Author(s): 
Chou, Roger
Publication Title: 
American Family Physician

Knee osteoarthritis is a common disabling condition that affects more than one-third of persons older than 65 years. Exercise, weight loss, physical therapy, intra-articular corticosteroid injections, and the use of nonsteroidal anti-inflammatory drugs and braces or heel wedges decrease pain and improve function. Acetaminophen, glucosamine, ginger, S-adenosylmethionine (SAM-e), capsaicin cream, topical nonsteroidal anti-inflammatory drugs, acupuncture, and tai chi may offer some benefit. Tramadol has a poor trade-off between risks and benefits and is not routinely recommended.

Author(s): 
Ringdahl, Erika
Pandit, Sandesh
Publication Title: 
American Family Physician

Temporomandibular joint disorders are common in adults; as many as one third of adults report having one or more symptoms, which include jaw or neck pain, headache, and clicking or grating within the joint. Most symptoms improve without treatment, but various noninvasive therapies may reduce pain for patients who have not experienced relief from self-care therapies.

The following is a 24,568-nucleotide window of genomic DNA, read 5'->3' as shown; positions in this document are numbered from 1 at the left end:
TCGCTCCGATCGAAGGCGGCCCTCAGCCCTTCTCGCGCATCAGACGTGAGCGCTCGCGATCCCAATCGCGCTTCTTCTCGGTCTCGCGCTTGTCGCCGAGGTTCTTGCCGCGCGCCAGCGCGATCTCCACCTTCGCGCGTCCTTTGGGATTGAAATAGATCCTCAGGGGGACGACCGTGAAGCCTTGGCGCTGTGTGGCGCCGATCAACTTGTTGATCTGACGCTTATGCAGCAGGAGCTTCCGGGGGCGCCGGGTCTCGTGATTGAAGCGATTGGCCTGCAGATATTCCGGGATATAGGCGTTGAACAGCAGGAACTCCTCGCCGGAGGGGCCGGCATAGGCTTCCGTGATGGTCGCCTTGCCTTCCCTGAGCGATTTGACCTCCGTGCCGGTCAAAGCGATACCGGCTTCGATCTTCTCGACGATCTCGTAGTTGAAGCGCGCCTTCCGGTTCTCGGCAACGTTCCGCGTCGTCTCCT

Author(s): 
Buescher, Jennifer J.
Publication Title: 
Clinical Rehabilitation

OBJECTIVE: To assess the effectiveness of conservative therapy in carpal tunnel syndrome. DATA SOURCES: A computer-aided search of MEDLINE and the Cochrane Collaboration was conducted for randomized controlled trials (RCTs) from January 1985 to May 2006. REVIEW METHODS: RCTs were included if: (1) the patients, with clinically and electrophysiologically confirmed carpal tunnel syndrome, had not previously undergone surgical release, (2) the efficacy of one or more conservative treatment options was evaluated, (3) the study was designed as a randomized controlled trial.

Author(s): 
Piazzini, D. B.
Aprile, I.
Ferrara, P. E.
Bertolini, C.
Tonali, P.
Maggi, L.
Rabini, A.
Piantelli, S.
Padua, L.
Publication Title: 
Annals of the Rheumatic Diseases